Tuesday, 15 January 2013

ASP: variables naming convention


When naming variables in ASP, we should consider some conventions.

Because the way we write code is quite important for us and, possibly, other people, we do need to keep things as much readable as we can. That means, for example, we should use indents when writing procedures and functions or we should follow a common structure in code blocks.

In general we need to make things easy to read and understand.
That is why there are common naming convention for variables. And in this article we are going to explore them.

Variable data types
As you may already know, when we create a variable we usually know what type of data it will be used for. In VBScript we don't explicitly set a variable data type, however by using prefixes we can help us and others to understand what is the intended use for the variable itself.
If you read code often you know what I mean. Different is when, for example, you find code snippets on the net (variable names have in fact more imaginative forms due to the need of being more clear). But when we write code for a web application or a web site, we do need to be more, let me say, technical. And so we need to make things more clear.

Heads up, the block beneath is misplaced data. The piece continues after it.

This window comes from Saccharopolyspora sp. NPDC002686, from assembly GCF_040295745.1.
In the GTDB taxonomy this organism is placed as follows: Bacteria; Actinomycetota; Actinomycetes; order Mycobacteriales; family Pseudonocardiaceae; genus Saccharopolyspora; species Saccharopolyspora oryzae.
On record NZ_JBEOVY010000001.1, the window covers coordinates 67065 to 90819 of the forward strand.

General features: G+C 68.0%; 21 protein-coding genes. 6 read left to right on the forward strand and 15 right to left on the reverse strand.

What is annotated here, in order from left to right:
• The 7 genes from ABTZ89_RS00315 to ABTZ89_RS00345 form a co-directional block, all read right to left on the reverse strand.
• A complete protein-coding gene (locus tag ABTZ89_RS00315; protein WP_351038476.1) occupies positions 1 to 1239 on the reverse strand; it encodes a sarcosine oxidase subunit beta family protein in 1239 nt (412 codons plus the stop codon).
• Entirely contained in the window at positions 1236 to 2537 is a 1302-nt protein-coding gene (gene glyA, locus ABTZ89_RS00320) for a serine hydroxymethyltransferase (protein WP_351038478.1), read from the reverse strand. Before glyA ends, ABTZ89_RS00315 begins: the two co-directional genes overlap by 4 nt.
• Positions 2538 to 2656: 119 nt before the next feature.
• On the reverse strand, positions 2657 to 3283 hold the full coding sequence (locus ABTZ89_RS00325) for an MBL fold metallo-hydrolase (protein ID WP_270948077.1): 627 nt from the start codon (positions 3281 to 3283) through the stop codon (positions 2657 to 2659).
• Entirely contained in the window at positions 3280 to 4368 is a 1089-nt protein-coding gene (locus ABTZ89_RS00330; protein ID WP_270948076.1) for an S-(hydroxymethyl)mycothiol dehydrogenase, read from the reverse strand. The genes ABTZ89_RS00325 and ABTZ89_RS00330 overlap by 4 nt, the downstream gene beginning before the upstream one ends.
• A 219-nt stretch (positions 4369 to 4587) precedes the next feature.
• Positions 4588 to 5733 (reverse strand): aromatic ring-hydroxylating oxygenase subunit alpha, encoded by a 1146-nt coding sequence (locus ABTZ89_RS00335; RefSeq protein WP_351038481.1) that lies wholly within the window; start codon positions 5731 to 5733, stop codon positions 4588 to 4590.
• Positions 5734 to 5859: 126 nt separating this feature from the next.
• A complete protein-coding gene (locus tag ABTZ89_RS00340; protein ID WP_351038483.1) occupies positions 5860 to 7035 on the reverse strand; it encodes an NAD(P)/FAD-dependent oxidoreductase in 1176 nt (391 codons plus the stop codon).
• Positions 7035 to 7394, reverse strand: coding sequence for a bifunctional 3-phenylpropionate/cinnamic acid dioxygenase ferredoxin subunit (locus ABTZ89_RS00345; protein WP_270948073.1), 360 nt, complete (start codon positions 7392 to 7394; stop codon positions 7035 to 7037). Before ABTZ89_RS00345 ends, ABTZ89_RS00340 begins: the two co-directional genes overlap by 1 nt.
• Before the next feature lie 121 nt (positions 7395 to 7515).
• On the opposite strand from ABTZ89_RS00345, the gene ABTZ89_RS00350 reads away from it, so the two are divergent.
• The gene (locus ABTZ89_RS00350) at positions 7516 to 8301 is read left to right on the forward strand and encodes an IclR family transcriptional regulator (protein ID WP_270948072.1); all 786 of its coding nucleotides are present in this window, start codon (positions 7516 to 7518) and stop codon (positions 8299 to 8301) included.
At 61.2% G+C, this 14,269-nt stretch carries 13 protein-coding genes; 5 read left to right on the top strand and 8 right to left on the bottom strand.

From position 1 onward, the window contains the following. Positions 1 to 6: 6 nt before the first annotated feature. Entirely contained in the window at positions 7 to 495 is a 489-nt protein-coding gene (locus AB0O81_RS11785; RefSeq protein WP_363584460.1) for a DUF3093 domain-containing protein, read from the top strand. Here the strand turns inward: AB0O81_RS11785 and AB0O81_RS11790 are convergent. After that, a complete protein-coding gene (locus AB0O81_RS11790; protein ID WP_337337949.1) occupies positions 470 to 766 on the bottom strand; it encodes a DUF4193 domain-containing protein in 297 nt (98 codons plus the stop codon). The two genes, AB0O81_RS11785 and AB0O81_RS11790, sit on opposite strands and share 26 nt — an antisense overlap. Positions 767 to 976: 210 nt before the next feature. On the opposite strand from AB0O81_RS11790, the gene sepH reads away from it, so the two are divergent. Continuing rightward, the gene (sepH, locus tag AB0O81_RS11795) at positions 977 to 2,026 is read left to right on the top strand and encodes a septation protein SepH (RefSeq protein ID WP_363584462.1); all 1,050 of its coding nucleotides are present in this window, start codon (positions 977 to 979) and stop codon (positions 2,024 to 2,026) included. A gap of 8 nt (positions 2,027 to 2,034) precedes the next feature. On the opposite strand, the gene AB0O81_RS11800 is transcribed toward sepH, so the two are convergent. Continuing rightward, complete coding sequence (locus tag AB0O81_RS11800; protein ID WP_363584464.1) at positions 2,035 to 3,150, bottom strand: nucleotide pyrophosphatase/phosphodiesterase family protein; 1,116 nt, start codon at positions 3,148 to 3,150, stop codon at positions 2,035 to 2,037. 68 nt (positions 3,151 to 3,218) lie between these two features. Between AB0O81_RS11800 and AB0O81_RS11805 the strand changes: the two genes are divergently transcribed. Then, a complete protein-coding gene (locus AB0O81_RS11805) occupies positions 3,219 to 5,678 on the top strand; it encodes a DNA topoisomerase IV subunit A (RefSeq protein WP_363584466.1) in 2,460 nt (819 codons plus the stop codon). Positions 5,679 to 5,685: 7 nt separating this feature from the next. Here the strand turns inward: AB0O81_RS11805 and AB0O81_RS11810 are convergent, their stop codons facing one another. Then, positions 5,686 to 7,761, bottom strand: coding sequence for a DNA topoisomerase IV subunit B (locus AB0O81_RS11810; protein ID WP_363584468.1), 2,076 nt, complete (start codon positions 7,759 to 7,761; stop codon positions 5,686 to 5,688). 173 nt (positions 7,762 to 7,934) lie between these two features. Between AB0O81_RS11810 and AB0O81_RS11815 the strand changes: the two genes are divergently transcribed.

There are many data types, but for each one of them, we have a three letters prefix.

Variable names
According to the above, variable names should have a non-capitalised prefix, indicating the data type, followed by a word which should be unique and understandable. That could pose a problem: how can a word be clear and immediately understandable, but at the same time not to long?
When we think about a name for a variable, we might make the mistake to use a too long word. Something easy to imagine is "strName", but sometimes that's not enough.

Summarising: we need to choose the right variable data type and then we need to imagine an appropriate short but immediately understandable word which will explain what the variable is.

The two parts, together will form the variable name.

Data type prefixes
Let's start from the data type prefixes. The following list contains the data type and the related prefix:

Data Type Prefix
Boolean bln
Byte byt
Collection object col
Currency cur
Date-time dtm
Double dbl
Error err
Integer int
Long lng
Object obj
Single sng
String str
User-defined type udt
Variant vnt
ADO command cmd
ADO connection cnn
ADO field fld
ADO parameter prm
ADO recordset rst

As you can see, the prefix is not capitalised. The prefix is then followed by the name. In this matter, it is advisable to start with a capital letter following the form "prefixName".

Ok, I think I said enough for today.
I hope you find the above info interesting. If so leave a comment below!

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